Robert G. Robinson spends much of his time researching Depression, Stroke, Internal medicine, Psychiatry and Lesion. Robert G. Robinson is interested in Mood disorders, which is a field of Depression. His work deals with themes such as Hamilton Rating Scale for Depression, Nortriptyline, Randomized controlled trial and Severity of illness, which intersect with Stroke.
His work deals with themes such as Endocrinology, Surgery and Traumatic brain injury, which intersect with Internal medicine. His Psychiatry research is multidisciplinary, incorporating elements of Psychometrics and Disease. His Lesion research incorporates elements of Lateralization of brain function, Mania, Physical medicine and rehabilitation and Cardiology.
The scientist’s investigation covers issues in Depression, Psychiatry, Stroke, Internal medicine and Lesion. Robert G. Robinson works in the field of Depression, focusing on Mood disorders in particular. His biological study spans a wide range of topics, including Disease and Clinical psychology.
As part of one scientific family, he deals mainly with the area of Stroke, narrowing it down to issues related to the Nortriptyline, and often Fluoxetine. In his study, Frontal Pole is strongly linked to Cardiology, which falls under the umbrella field of Internal medicine. His studies in Lesion integrate themes in fields like Anesthesia, Cerebral hemisphere, Anatomy, Lateralization of brain function and Mania.
Psychiatry, Depression, Stroke, Internal medicine and Physical therapy are his primary areas of study. His studies deal with areas such as Dementia, Disease and Clinical psychology as well as Psychiatry. His Depression research is mostly focused on the topic Apathy.
His Stroke study integrates concerns from other disciplines, such as Randomized controlled trial, Surgery, Physical medicine and rehabilitation, Antidepressant and Neuroscience. His study in Cardiology extends to Internal medicine with its themes. His Physical therapy study combines topics in areas such as Prospective cohort study, Severity of illness and Rating scale.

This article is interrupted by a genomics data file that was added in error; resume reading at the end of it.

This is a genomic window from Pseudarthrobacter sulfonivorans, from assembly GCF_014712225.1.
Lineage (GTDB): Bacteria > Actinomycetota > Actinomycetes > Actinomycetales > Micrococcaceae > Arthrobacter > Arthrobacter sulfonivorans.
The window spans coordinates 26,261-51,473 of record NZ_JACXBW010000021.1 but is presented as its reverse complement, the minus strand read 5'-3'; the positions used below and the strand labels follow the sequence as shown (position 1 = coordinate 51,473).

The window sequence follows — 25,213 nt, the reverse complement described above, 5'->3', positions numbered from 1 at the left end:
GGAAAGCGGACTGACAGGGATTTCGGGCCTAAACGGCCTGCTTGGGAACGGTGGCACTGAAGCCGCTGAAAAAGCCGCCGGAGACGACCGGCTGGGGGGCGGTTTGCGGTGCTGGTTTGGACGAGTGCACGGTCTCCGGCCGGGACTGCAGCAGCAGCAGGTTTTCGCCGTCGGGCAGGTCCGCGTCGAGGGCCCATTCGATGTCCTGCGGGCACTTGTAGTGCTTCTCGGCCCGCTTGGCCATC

His primary areas of investigation include Psychiatry, Stroke, Depression, Randomized controlled trial and Neuroscience. Mood disorders and Mood are subfields of Psychiatry in which his conducts study. His Stroke research integrates issues from Physical medicine and rehabilitation, Cross-sectional study, Treatment outcome, Antidepressant and Mechanism.
His Depression study combines topics from a wide range of disciplines, such as Cerebral infarction, Epidemiology, Anxiety, Disease and Comorbidity. Randomized controlled trial is a subfield of Internal medicine that Robert G. Robinson investigates. The various areas that he examines in his Internal medicine study include Psychological intervention, Relapse prevention, Executive dysfunction and Surgery.
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MOOD DISORDERS IN STROKE PATIENTS: IMPORTANCE OF LOCATION OF LESION
Robert G. Robinson;Robert G. Robinson;Kenneth L. Kubos;Lyn Book Starr;Krishna Rao.
Mood disorders in the medically ill: scientific review and recommendations.
Dwight L. Evans;Dennis S. Charney;Dennis S. Charney;Lydia Lewis;Robert N. Golden.
Biological Psychiatry (2005)
Reliability, validity, and clinical correlates of apathy in Parkinson's disease.
Sergio E. Starkstein;Helen S. Mayberg;Thomas J. Preziosi;Paula Andrezejewski.
Journal of Neuropsychiatry and Clinical Neurosciences (1992)
Major depression following traumatic brain injury.
Ricardo E. Jorge;Robert G. Robinson;David Moser;Amane Tateno.
Archives of General Psychiatry (2004)
Association of depression with 10-year poststroke mortality.
P. L. P. Morris;R. G. Robinson;P. Andrzejewski;J. Samuels.
American Journal of Psychiatry (1993)
Post-Stroke Depression: A Review
Robert G. Robinson;Ricardo E. Jorge.
American Journal of Psychiatry (2016)
Nortriptyline treatment of post-stroke depression: a double-blind study
John R. Lipsey;Godfrey D. Pearlson;Robert G. Robinson;Krishna Rao.
The Lancet (1984)
Depression in Parkinson's disease.
Sergio E. Starkstein;Thomas J. Preziosi;Paula L. Bolduc;Robert G. Robinson.
Journal of Nervous and Mental Disease (1990)
The Impact of Poststroke Depression on Recovery in Activities of Daily Living Over a 2-Year Follow-up
Rajesh M. Parikh;Robert G. Robinson;John R. Lipsey;Sergio E. Starkstein.
JAMA Neurology (1990)
Post-stroke depressive disorders: a follow-up study of 103 patients.
R G Robinson;T R Price.
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